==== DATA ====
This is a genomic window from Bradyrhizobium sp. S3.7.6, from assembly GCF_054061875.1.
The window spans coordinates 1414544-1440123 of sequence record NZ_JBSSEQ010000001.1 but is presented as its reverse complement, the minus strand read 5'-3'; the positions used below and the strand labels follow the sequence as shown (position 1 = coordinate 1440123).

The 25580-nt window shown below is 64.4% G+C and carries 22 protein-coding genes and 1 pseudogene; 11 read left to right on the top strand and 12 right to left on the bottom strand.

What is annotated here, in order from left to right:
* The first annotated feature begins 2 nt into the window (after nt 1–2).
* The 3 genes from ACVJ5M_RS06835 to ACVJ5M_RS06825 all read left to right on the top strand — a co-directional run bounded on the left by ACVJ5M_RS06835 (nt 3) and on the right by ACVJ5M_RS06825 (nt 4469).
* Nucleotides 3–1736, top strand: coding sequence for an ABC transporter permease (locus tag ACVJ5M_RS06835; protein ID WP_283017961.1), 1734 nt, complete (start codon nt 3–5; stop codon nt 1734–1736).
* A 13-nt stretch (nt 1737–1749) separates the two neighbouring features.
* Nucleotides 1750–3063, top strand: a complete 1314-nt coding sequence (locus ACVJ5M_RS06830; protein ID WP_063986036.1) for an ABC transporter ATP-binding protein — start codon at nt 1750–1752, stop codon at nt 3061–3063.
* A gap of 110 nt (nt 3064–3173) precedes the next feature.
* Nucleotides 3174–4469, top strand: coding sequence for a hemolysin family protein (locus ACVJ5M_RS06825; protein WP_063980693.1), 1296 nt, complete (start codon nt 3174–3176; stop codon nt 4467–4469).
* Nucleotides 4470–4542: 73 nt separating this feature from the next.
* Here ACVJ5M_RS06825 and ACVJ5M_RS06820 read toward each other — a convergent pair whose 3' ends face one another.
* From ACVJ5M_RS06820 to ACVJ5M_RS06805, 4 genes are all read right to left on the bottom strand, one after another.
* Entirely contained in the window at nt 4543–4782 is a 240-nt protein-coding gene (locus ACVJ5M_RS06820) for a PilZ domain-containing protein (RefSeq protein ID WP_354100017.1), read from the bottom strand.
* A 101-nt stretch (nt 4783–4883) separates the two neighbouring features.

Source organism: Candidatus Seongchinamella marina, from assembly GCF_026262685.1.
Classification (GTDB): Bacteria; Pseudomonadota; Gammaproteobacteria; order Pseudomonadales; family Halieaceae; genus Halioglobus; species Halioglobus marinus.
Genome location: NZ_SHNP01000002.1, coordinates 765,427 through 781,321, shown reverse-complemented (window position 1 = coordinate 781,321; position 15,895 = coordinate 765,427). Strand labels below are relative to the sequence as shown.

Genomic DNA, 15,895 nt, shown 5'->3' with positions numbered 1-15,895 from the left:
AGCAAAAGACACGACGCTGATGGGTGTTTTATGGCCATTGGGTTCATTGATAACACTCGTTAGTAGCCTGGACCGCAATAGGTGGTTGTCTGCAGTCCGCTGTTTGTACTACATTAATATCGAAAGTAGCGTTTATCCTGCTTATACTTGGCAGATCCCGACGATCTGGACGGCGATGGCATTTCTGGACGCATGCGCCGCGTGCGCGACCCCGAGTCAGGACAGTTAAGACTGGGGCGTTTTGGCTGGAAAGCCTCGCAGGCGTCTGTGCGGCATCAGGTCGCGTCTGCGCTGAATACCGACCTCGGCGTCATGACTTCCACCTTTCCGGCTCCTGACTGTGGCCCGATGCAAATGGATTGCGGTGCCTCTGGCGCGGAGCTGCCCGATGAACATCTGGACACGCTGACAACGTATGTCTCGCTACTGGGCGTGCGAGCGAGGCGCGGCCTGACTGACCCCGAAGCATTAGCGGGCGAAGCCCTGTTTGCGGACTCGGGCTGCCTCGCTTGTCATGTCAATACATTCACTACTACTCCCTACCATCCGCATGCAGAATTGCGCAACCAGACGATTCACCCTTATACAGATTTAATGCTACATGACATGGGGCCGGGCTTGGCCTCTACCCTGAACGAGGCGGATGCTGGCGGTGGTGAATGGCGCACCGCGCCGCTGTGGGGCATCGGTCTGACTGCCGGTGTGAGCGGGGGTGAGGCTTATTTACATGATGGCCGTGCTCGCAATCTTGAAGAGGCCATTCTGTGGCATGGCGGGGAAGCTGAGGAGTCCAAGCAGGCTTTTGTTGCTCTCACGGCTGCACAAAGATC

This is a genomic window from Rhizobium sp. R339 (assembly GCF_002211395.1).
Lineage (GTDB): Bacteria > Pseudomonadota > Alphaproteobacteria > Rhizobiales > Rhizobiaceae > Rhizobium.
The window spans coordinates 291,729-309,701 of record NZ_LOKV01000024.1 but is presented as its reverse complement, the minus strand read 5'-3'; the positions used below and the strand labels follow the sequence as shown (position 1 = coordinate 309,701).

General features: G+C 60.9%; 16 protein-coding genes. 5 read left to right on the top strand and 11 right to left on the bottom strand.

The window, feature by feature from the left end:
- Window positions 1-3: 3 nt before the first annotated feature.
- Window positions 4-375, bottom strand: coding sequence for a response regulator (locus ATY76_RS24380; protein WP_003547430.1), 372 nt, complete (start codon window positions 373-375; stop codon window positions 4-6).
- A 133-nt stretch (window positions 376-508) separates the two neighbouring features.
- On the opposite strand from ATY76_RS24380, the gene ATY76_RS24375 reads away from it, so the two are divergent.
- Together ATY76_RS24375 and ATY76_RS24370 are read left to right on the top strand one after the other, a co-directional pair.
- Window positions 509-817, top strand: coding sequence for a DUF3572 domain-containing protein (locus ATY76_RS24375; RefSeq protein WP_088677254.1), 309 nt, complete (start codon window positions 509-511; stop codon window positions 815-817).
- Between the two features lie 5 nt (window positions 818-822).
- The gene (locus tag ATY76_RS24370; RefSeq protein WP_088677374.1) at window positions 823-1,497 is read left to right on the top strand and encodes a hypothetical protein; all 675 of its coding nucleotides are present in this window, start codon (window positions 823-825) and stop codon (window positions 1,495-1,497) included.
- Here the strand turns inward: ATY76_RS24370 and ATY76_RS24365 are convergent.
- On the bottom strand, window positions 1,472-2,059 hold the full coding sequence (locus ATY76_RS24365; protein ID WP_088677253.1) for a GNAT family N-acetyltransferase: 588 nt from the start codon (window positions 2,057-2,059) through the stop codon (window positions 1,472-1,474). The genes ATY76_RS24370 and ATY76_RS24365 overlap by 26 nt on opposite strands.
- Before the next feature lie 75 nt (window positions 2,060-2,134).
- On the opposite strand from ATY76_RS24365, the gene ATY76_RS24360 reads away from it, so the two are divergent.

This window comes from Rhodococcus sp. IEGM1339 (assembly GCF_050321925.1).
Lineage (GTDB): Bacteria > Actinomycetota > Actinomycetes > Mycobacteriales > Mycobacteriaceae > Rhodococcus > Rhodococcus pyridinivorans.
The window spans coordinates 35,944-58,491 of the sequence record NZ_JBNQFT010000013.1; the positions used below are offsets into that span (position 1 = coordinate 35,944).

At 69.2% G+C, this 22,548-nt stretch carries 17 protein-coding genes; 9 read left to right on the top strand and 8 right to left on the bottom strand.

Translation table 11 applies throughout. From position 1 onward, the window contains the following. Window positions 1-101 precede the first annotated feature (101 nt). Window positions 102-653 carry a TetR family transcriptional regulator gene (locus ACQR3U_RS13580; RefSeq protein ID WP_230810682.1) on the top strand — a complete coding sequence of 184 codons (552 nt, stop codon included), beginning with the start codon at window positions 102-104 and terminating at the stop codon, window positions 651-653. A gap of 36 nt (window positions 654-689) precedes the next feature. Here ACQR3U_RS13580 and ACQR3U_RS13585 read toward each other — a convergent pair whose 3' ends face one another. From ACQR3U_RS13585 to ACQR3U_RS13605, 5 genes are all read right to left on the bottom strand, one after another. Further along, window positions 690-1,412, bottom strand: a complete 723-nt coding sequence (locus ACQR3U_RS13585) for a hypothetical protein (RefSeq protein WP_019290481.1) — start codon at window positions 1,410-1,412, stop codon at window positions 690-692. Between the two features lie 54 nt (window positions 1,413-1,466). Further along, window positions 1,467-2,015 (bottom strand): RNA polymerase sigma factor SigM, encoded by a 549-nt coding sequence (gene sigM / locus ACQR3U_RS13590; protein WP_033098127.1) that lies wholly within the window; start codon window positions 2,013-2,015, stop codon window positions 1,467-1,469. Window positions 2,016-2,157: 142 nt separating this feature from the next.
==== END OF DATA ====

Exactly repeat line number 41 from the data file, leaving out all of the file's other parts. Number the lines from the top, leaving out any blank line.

The window spans coordinates 35,944-58,491 of the sequence record NZ_JBNQFT010000013.1; the positions used below are offsets into that span (position 1 = coordinate 35,944).